The sign in sheet is empty.
We are the first one here.
My brother signs,
and his scribble is barely legible.
I remember he's too young
to understand any of this.
How I wish to be that young.
I would not feel this gnawing in my chest,
as if the hole she left in my heart
is sucking in all the happiness.
I cry every night as I remember-
the happy times, the joy,
then the sickness, and the goodbye.
I remember the last hug.
I went in for another and I'm so glad I did.
Every night I called,
except the night she left.
I was out having fun as
my grandma took her final breaths.
The guilt gnaws at my heart as well,
leaving me empty.
How am I supposed to face her,
knowing her eyes will never open?
My dad guides me.
I see her face.
How is it she looks better dead than alive?
Full of life that will never belong to her,
her cheeks are flushed.
Her hands are clasped at her sides.
I touch them and they're so, so cold.
People come and I'm supposed to
share the sorrow with my family,
to make it easier to bear.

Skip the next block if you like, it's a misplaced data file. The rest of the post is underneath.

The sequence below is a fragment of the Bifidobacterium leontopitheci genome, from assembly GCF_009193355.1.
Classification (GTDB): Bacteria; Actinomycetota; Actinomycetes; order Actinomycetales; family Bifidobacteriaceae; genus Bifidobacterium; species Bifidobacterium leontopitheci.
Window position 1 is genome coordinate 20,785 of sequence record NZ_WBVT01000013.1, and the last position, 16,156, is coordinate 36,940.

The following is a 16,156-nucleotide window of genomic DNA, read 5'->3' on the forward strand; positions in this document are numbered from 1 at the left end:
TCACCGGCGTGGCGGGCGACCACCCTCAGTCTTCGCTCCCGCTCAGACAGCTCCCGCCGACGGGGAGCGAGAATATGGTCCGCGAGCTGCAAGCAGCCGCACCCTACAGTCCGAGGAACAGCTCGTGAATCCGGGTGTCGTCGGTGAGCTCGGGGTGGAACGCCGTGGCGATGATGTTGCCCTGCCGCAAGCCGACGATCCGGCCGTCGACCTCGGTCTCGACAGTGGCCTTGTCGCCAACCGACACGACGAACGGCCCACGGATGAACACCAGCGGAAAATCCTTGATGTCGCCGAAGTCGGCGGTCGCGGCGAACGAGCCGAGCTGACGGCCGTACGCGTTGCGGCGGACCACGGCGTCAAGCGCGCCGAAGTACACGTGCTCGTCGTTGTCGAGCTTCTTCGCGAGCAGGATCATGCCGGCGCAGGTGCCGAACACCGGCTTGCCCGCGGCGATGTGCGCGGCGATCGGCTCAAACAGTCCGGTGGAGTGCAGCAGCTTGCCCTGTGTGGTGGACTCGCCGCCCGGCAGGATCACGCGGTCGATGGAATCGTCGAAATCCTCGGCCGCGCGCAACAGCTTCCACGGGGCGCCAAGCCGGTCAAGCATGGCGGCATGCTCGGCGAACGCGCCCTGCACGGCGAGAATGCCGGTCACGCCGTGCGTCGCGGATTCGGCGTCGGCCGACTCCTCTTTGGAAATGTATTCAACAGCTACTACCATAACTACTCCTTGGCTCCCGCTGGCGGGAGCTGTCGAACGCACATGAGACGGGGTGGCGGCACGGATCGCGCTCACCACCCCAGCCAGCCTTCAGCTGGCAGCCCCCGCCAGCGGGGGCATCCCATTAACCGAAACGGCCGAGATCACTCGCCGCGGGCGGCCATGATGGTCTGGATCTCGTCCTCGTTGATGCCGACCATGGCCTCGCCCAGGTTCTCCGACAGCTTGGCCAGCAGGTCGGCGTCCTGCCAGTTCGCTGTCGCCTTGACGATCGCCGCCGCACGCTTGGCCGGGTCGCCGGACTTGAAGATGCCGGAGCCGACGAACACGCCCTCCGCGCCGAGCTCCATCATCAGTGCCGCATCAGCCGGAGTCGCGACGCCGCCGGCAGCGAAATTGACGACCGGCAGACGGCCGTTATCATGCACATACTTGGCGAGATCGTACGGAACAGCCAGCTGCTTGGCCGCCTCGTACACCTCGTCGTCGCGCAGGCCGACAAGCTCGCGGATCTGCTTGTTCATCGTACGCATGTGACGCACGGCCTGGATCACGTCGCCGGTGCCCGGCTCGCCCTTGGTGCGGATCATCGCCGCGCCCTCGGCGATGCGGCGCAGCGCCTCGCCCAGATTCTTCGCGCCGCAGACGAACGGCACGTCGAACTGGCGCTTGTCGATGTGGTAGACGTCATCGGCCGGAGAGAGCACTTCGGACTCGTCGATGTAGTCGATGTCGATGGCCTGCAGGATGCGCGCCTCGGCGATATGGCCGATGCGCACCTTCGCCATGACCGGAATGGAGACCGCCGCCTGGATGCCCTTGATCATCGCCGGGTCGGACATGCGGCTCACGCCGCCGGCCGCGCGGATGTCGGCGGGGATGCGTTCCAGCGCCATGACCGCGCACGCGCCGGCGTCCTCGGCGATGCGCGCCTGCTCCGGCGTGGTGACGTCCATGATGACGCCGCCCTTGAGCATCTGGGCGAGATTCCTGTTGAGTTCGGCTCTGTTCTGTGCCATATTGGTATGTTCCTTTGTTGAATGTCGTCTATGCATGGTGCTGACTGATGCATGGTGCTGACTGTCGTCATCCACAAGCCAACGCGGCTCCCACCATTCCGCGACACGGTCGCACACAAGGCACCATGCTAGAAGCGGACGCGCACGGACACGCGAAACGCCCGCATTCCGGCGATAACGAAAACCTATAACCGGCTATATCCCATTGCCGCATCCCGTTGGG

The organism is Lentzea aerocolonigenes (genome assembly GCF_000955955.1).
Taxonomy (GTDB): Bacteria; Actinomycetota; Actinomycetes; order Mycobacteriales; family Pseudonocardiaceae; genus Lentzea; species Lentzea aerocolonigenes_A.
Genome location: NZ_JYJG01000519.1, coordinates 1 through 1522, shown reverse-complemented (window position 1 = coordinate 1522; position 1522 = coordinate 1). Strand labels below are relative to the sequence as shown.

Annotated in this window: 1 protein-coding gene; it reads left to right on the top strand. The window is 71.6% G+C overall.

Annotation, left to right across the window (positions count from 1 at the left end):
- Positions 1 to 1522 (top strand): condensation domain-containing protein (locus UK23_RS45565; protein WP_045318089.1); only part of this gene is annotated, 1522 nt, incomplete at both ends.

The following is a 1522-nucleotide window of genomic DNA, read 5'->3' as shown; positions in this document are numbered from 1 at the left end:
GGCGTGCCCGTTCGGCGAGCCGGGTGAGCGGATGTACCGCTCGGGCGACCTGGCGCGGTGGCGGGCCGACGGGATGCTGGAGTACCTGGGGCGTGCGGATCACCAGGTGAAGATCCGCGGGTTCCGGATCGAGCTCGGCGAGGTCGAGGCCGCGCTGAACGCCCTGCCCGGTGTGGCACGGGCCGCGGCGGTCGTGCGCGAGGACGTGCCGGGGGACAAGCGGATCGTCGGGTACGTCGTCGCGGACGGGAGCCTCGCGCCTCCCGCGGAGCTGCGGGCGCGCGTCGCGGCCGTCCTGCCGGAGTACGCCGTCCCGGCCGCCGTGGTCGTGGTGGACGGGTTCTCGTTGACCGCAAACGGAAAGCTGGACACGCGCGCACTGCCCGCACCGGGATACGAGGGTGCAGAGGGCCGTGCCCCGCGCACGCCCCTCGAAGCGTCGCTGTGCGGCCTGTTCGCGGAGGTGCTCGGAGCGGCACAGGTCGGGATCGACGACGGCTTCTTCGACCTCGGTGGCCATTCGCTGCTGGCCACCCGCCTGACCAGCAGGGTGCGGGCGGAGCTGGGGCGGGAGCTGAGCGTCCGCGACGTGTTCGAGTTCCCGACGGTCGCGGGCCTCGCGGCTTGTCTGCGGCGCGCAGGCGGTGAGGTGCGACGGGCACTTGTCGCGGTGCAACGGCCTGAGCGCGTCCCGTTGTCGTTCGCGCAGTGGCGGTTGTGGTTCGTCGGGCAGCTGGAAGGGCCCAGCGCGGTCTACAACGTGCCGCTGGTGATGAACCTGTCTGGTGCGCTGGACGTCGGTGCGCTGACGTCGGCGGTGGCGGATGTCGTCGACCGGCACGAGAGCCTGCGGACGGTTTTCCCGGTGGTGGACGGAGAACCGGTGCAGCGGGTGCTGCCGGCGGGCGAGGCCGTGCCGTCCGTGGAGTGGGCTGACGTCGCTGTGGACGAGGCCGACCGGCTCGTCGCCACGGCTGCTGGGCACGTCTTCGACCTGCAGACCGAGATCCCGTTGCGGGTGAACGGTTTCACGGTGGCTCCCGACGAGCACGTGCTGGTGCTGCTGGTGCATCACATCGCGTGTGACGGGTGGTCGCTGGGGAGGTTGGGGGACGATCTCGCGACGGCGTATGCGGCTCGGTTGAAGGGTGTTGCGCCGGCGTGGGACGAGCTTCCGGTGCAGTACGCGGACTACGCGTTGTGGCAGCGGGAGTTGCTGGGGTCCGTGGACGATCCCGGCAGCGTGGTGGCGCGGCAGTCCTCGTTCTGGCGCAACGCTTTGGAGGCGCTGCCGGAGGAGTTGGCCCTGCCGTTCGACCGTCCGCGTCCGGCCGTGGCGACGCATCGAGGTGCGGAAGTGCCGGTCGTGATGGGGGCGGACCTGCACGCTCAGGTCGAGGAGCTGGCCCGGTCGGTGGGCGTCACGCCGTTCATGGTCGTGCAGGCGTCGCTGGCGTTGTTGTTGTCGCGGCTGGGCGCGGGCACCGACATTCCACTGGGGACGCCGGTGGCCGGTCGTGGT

But they're all dealing with their own pain
So why should I burden them more?
I stay silent.
I can't look at her anymore without tearing up
Peaceful, beautiful, serene;
the words are thrown all around,
as if the words will chase away the loss in the room.
The sorrow is just on the edge.
People are trying not to cry.
If I wasn't so young, they would be bawling.
I know I am on the inside
We are told to leave
by the people in charge.
I am relieved.
I can't hold it in anymore.
My bed has tear stains on it.
I smudge them off,
still trying to hide my feelings.
My mom and dad didn't suspect anything.
I'm called strong by the priest.
If only he knew how weak I was on the inside.
The funeral wasn't as bad as the viewing.
At least this time,
I can pretend everything is all right.
That's something I'm good at.
We leave before the coffin is lowered.
Still I cry sometimes.
It's not as bad as it used to be.
At least, the pretending isn't.